Our customers are enjoying Foxtel more than ever. We’ve tracked the changes in how viewers consume content, and we’re constantly improving our service to ensure they get the most value out of their subscription. Foxtel GO on mobile lets customers take their viewing experiences on smartphones, tablets and laptops when they are on the move. We have also dramatically increased our on-demand library, which means that rather than watching our scheduled shows, customers can binge on a host of complete seasons of the best drama, lifestyle and comedy programs. And we’re [at the forefront] of Australia’s Ultra HD channels, with the Foxtel Movies Ultra HD and Foxtel Sports Ultra HD services. We are continually evolving and reinventing the product to keep ahead of the technology curve and [to improve] the portability and mobility of video, which is what customers are demanding these days.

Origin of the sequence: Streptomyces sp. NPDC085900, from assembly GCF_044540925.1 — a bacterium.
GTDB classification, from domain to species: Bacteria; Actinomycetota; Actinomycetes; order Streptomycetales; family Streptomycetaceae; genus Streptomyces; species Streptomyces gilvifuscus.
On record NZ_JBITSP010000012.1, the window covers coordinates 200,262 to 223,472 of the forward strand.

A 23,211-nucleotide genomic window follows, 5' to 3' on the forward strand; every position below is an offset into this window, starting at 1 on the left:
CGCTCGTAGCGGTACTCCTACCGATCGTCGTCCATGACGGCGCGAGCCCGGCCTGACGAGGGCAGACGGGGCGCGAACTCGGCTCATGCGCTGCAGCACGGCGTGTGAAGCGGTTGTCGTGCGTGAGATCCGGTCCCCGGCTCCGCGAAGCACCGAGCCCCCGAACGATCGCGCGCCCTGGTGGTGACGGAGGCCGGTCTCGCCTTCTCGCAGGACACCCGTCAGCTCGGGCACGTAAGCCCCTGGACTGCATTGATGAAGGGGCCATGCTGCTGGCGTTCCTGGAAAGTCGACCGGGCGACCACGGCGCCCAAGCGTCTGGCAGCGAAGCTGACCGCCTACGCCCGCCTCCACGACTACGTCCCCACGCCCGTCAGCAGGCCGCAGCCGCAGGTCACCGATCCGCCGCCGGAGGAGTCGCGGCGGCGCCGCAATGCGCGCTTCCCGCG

WS: Has viewership increased since the outbreak of the coronavirus?
WALSH: Absolutely and significantly. Since the COVID-19 lockdown in Australia in March, linear viewing for the Foxtel platform is up 15 percent and Foxtel networks are up 20 percent. Foxtel GO and Foxtel Now are up a whopping 83 percent and VOD is up 65 percent, largely driven by movies and drama. Unsurprisingly, our major news service, Sky News, is up 40 percent!
WS: Foxtel launched FOX-branded channels at the end of 2019. What was the motivation behind that decision?
WALSH: There is so much content available now and it’s becoming a very crowded and cluttered marketplace, so brands now are more critical than ever. Here in Australia, we’ve had the launch of Disney+ and Apple TV+, of course Netflix and Amazon Prime, so we made a marketing and brand decision to embrace the fact that we are the home of FOX. Movies continue to be a strategically important part of the Foxtel offering, and we have further increased our commitment to the genre by introducing the Lifetime Movie Network. Almost none of the titles have been seen in this market, so this is a fresh innovation for our subscribers.